Medford and Grants Pass GDP Growth Outpace U.S. Average in 2017

by Guy Tauer

September 27, 2018

The Bureau of Economic Analysis just released the gross domestic product (GDP) figures by metropolitan area for 2017. The metropolitan areas in the U.S. grew by 2.1 percent from 2016 to 2017. The Medford Metropolitan Statistical Area (Jackson County) had the 103rd fastest growth in gross domestic product among the nation’s 384 metropolitan areas (+2.6%). Josephine County’s economy grew even faster, with the 31th fastest GDP growth (+4.3%). The Bend-Redmond MSA tied with the Grants Pass Metropolitan Statistical Area growth rate in GDP.

As a reminder, gross domestic product represents an estimate of the total dollar value of all goods and services produced in the given geography over a specific time. It is the economy's output. The majority of this output is market production, meaning those goods and services produced for sale in the market. However, a portion of GDP is non-market production, such as education services provided by local governments or management of our public lands. Gross domestic product is equal to the value of final goods. For instance, if a business produces cogs (intermediate product) for clocks (final product) then their production is not directly counted in GDP. Instead GDP measures the value of the clock (final product), which theoretically includes the production value of the individual cog.
Nationally, metropolitan areas averaged a 2.1 percent increase in GDP with the professional and business services, trade, financial activities, education and health services, durable goods manufacturing, and information sectors all contributing between 0.21 and 0.44 percentage points to overall metro area GDP growth.

In Jackson County, industries contributing to GDP growth included education and health services; professional and business services; trade; and transportation, warehousing, and utilities. Jackson County industries subtracting from GDP growth were other services and information.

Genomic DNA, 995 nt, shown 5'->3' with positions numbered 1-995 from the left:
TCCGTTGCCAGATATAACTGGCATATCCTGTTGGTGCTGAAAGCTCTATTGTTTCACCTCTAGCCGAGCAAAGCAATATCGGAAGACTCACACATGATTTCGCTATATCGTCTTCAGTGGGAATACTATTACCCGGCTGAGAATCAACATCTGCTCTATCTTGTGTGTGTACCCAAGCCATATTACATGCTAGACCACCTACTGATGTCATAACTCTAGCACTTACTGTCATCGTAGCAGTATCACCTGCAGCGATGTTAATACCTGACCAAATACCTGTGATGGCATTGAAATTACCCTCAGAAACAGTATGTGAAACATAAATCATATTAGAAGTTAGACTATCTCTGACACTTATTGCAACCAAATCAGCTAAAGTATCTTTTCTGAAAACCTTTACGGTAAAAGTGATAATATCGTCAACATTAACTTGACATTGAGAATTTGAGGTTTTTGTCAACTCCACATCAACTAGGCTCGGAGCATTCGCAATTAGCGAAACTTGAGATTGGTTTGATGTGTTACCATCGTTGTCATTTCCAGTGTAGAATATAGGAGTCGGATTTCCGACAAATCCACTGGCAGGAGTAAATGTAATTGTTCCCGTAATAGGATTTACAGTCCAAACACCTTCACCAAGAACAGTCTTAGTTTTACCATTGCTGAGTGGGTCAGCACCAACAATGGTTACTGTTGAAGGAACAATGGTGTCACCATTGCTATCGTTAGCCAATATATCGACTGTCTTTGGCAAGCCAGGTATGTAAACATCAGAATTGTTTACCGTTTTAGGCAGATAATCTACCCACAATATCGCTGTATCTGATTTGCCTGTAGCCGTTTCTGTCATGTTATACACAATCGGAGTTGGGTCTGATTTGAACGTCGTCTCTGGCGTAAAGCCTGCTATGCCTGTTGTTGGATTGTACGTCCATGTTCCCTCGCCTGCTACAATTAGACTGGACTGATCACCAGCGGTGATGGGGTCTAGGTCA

In Josephine County, finance, insurance, and real estate had a substantial contribution to overall GDP growth in 2017, accounting for about 40 percent of total GDP increase. Other industries boosting Grants Pass MSA GDP were education and health services, leisure and hospitality, and trade. A couple industries had negative GDP contribution in 2017. Professional and business services, information, and also other services reduced Grants Pass MSA (Josephine County) GDP growth.
Jackson County’s total economic output in 2017 was $7.4 billion, about 12 percent higher than the peak before the most recent recession in 2005. Medford MSA total economic output is up 24 percent from the depths of the recession in 2010, strong gains in just seven years. To put that into perspective, that is roughly an increase in annual economic output of more than $1.4 billion compared with 2010, in real dollars.
Josephine County’s total gross domestic product was almost $2.2 billion in 2017, 6 percent above the previous pre-recession peak in 2006. Josephine GDP declined by about 10 percent from 2006 to 2010. Between 2010 and 2017, total economic output
rose by about 17 percent. The Rogue Valley was well above its pre-recession economic output level reached over a decade ago by 2017. If current economic trends continue through 2018, this year will likely see another rise in real, or inflation-adjusted, gross domestic product totals in the Rogue Valley.
It is important to remember that gross domestic product is a lagging economic indicator. It tells us something about the past, in this case, the output in our economy nearly a year ago. Many of the most referenced economic indicators are lagging, such as the unemployment rate, nonfarm payroll employment, and the consumer price index. These indicators tell us where we were, but do a relatively poor job of telling us where we are going. That being said, we have continued to see strong job growth through most of 2017 with employment levels sitting roughly 2 to 3 percent above where we were at this time last year. Employment is a major driver of gross output, which bodes well for continued strong gains in gross domestic product in 2018.

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